1997 French legislative election
This article does not cite any sources. (December 2009) (Learn how and when to remove this template message)
A French legislative election took place on 25 May and 1 June 1997 to elect the 11th National Assembly of the French Fifth Republic. It was the consequence of President Jacques Chirac's decision to call the legislative election one year before the deadline.
All 577 seats to the French National Assembly
289 seats were needed for a majority
Map of results by constituency
In March 1993, the right won a large victory in the legislative election and a comfortable parliamentary majority. Two years later, the RPR leader Jacques Chirac was elected President of France promising to reduce the "social fracture". However, the programme of welfare reforms ("Plan Juppé") proposed by his Prime Minister Alain Juppé caused a social crisis in November and December 1995. The popularity of the executive duo decreased.
In spring 1997, President Chirac tried to take the left-wing opposition by surprise by dissolving the National Assembly. The first opinion polls indicated a re-election of the right-wing majority. The "Plural Left" coalition, composed of the Socialists, the Communists, the Greens, the Citizens' Movement and the Left Radicals, proposed a program of social reforms to reduce unemployment and legislation to limit the length of the work week to 35 hours. Prime Minister Juppé's unpopularity, as well as the unpopularity of his government's policies, contributed to the left's triumph.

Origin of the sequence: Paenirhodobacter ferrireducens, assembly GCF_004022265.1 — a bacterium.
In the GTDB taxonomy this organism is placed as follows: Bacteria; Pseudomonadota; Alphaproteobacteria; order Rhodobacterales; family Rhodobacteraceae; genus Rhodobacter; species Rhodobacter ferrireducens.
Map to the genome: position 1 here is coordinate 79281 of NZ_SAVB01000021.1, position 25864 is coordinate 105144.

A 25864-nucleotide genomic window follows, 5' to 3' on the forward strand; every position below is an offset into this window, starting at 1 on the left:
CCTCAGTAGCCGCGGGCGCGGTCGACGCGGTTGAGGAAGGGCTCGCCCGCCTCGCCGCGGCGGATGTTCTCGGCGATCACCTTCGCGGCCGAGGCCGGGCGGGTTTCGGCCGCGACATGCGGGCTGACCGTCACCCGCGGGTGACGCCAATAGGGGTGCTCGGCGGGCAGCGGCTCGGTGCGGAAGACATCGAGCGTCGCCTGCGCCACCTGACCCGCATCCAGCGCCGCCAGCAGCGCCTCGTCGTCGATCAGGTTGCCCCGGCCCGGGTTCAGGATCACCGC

In the first round, the left-wing coalition obtained more votes than the incumbent parliamentary majority. After he was blamed for the situation, Juppé announced he would resign even if the right kept their majority in the runoff vote. For all that, the "Plural left" obtained the majority of the seats. However the Socialist Party needed its allies to form a majority. For the first time, the ecologists were represented in the Parliament. The participation of the National Front's candidates in the second round increased the defeat of the "Presidential majority".
This was the first time since 1877 that a President of France lost a legislative election which he had called. The Socialist leader Lionel Jospin became Prime Minister of the third "cohabitation". It finished with the 2002 French presidential election, which Jospin lost the election in the first round.
|Parties and coalitions||1st round||2nd round||Total seats|
|French Communist Party||PCF||2,523,405||9.92||921,716||3.62||35|
|Citizens' Movement||MDC||263,490||1.04||see DVG||see DVG||7|
|Total "Plural Left"||11,605,091||45.61||12,161,357||47.79||320|
|Rally for the Republic||RPR||3,983,257||15.65||5,714,354||22.46||139|
|Union for French Democracy||UDF||3,617,440||14.22||5,284,203||20.07||112|
|The Independent Right||LDI||606,355||2.38||see DVD||see DVD||2|
|Total "Presidential Majority" (Right)||9,280,066||36.50||11,593,419||46.02||253|
|Abstention: 32.09% (1st round); 28.48% (2nd round)|
11th Assembly by Parliamentary GroupEdit
|Radical, Citizen and Green||33||0||33|